The US supports a negotiated settlement to the Armenia-Azerbaijan Nagorno-Karabakh conflict and will continue to engage actively with the sides as a co-chair of the OSCE Minsk Group, a US State Department official told Trend.
The US longstanding policy, shared by the Minsk Group co-chairs, is that a just settlement must be based on international law, which includes the Helsinki Final Act and the principles of the non-use of force or threat of force and territorial integrity, said the official.
“But ultimately, the responsibility for peace falls on the shoulders of the presidents of Armenia and Azerbaijan,” the official added.
The State Department official noted that the United States and Azerbaijan share a strong partnership based on three aspects: security; economics and energy; and democracy and governance.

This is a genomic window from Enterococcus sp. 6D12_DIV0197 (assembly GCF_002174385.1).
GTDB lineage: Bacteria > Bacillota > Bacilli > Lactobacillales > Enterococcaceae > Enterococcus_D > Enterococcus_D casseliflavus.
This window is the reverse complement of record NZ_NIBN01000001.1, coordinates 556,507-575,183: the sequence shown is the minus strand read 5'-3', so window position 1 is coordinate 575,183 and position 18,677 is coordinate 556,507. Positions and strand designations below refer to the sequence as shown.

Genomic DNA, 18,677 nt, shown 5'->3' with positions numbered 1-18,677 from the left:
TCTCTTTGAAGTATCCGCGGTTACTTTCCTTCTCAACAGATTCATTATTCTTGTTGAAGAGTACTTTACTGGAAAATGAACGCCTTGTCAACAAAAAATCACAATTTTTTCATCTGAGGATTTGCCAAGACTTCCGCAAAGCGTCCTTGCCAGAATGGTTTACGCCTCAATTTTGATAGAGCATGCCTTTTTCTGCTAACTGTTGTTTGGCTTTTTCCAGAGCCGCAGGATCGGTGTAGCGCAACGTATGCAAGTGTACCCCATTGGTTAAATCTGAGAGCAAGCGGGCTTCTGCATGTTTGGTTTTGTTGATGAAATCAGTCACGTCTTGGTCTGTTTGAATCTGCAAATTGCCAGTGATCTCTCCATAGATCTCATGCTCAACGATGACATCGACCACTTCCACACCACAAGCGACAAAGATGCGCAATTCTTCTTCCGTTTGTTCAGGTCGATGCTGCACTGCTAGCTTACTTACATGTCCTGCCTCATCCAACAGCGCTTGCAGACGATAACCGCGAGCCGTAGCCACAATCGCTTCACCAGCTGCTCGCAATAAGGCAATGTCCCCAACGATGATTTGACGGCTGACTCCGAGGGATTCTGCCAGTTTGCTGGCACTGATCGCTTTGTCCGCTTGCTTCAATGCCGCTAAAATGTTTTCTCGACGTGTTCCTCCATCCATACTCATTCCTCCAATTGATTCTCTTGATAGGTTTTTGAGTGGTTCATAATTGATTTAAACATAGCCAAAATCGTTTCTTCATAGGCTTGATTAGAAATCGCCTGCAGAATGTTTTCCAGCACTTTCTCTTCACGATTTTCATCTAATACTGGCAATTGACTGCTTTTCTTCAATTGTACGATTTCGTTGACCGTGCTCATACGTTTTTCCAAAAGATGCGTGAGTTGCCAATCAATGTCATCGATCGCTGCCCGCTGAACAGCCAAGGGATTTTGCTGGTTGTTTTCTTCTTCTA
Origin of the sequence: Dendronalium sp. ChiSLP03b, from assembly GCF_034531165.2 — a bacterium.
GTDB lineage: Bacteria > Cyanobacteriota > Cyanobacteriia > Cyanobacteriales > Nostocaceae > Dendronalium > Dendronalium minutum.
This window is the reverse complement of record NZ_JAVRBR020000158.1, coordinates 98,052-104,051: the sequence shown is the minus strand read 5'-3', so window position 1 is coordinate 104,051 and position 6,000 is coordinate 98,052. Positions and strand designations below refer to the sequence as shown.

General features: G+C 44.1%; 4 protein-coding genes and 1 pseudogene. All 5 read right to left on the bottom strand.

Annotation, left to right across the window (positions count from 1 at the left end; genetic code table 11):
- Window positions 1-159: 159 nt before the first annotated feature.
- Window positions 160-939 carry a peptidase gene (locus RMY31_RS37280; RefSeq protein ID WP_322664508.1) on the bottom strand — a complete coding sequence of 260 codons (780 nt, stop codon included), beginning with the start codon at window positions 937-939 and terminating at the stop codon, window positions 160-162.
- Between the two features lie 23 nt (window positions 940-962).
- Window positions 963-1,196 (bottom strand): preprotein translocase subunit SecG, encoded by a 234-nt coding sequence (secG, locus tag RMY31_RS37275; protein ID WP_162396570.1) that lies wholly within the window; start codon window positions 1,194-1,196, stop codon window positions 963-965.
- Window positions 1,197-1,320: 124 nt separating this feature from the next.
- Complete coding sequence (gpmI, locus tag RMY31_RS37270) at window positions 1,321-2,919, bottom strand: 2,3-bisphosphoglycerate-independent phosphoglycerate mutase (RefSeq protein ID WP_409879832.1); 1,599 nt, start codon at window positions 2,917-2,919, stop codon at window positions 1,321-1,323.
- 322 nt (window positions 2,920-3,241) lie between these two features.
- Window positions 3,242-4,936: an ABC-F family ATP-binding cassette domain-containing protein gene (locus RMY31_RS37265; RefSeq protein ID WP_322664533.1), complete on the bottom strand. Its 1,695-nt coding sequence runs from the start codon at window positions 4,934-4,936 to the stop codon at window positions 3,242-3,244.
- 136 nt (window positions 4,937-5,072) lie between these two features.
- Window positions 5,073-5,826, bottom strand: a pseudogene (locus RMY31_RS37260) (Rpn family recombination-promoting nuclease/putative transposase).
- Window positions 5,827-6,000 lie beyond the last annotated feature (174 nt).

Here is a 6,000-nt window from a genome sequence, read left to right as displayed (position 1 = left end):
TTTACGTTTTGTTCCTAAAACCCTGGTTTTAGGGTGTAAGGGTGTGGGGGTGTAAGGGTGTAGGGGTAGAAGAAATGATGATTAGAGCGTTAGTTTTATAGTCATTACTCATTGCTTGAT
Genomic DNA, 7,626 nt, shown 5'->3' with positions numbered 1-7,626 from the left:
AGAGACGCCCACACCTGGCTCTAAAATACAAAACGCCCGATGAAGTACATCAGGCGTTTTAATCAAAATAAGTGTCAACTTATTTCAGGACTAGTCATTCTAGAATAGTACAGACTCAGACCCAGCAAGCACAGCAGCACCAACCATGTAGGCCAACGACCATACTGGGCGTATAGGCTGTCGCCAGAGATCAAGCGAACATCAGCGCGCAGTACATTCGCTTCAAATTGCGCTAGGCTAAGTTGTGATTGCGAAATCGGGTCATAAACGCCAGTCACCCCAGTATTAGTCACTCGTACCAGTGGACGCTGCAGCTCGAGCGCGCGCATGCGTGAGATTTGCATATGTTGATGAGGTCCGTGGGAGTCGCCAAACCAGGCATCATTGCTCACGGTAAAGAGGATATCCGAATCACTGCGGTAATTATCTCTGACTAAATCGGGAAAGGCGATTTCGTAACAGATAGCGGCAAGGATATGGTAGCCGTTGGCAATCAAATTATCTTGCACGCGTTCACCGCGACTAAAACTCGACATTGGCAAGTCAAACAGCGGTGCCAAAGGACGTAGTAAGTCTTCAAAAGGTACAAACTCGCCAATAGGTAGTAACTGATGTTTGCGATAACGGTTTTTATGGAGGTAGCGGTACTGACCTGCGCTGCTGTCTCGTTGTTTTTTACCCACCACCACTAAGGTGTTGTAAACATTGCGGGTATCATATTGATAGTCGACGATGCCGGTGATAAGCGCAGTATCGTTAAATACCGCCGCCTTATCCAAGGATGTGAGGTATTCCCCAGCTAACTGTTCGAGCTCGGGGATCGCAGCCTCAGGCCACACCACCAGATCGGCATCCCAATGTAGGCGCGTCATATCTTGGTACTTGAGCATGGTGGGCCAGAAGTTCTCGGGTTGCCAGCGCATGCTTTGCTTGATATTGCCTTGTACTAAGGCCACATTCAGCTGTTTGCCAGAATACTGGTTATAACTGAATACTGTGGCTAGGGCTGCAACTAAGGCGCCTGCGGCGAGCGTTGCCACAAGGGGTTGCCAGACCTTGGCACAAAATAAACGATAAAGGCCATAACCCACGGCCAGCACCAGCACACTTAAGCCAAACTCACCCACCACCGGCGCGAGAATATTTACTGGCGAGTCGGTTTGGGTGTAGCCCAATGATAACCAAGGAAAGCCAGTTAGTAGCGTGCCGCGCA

The conflict between the two South Caucasus countries began in 1988 when Armenia made territorial claims against Azerbaijan. As a result of the ensuing war, in 1992 Armenian armed forces occupied 20 percent of Azerbaijan, including the Nagorno-Karabakh region and seven surrounding districts.
The 1994 ceasefire agreement was followed by peace negotiations. Armenia has not yet implemented four UN Security Council resolutions on withdrawal of its armed forces from the Nagorno-Karabakh and the surrounding districts.
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